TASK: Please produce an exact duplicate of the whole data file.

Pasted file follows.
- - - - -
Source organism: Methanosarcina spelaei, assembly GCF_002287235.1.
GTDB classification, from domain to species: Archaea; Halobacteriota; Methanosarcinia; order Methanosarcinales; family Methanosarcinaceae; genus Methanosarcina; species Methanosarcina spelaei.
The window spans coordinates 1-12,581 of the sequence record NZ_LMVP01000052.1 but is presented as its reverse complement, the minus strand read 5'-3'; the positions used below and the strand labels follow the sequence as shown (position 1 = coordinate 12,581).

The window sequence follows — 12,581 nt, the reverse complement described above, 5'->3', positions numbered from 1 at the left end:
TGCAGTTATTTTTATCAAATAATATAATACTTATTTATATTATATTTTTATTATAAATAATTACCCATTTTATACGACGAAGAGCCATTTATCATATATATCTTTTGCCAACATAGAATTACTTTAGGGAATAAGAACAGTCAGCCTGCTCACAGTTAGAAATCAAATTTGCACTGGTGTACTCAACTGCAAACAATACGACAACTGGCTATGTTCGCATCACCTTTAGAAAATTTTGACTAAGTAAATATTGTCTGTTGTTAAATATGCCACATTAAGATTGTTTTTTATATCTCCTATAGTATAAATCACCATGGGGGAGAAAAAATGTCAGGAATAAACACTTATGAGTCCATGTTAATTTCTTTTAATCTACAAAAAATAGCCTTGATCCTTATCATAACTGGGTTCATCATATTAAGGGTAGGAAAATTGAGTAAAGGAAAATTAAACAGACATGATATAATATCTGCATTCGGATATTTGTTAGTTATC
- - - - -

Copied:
Source organism: Methanosarcina spelaei, assembly GCF_002287235.1.
GTDB classification, from domain to species: Archaea; Halobacteriota; Methanosarcinia; order Methanosarcinales; family Methanosarcinaceae; genus Methanosarcina; species Methanosarcina spelaei.
The window spans coordinates 1-12,581 of the sequence record NZ_LMVP01000052.1 but is presented as its reverse complement, the minus strand read 5'-3'; the positions used below and the strand labels follow the sequence as shown (position 1 = coordinate 12,581).

The window sequence follows — 12,581 nt, the reverse complement described above, 5'->3', positions numbered from 1 at the left end:
TGCAGTTATTTTTATCAAATAATATAATACTTATTTATATTATATTTTTATTATAAATAATTACCCATTTTATACGACGAAGAGCCATTTATCATATATATCTTTTGCCAACATAGAATTACTTTAGGGAATAAGAACAGTCAGCCTGCTCACAGTTAGAAATCAAATTTGCACTGGTGTACTCAACTGCAAACAATACGACAACTGGCTATGTTCGCATCACCTTTAGAAAATTTTGACTAAGTAAATATTGTCTGTTGTTAAATATGCCACATTAAGATTGTTTTTTATATCTCCTATAGTATAAATCACCATGGGGGAGAAAAAATGTCAGGAATAAACACTTATGAGTCCATGTTAATTTCTTTTAATCTACAAAAAATAGCCTTGATCCTTATCATAACTGGGTTCATCATATTAAGGGTAGGAAAATTGAGTAAAGGAAAATTAAACAGACATGATATAATATCTGCATTCGGATATTTGTTAGTTATC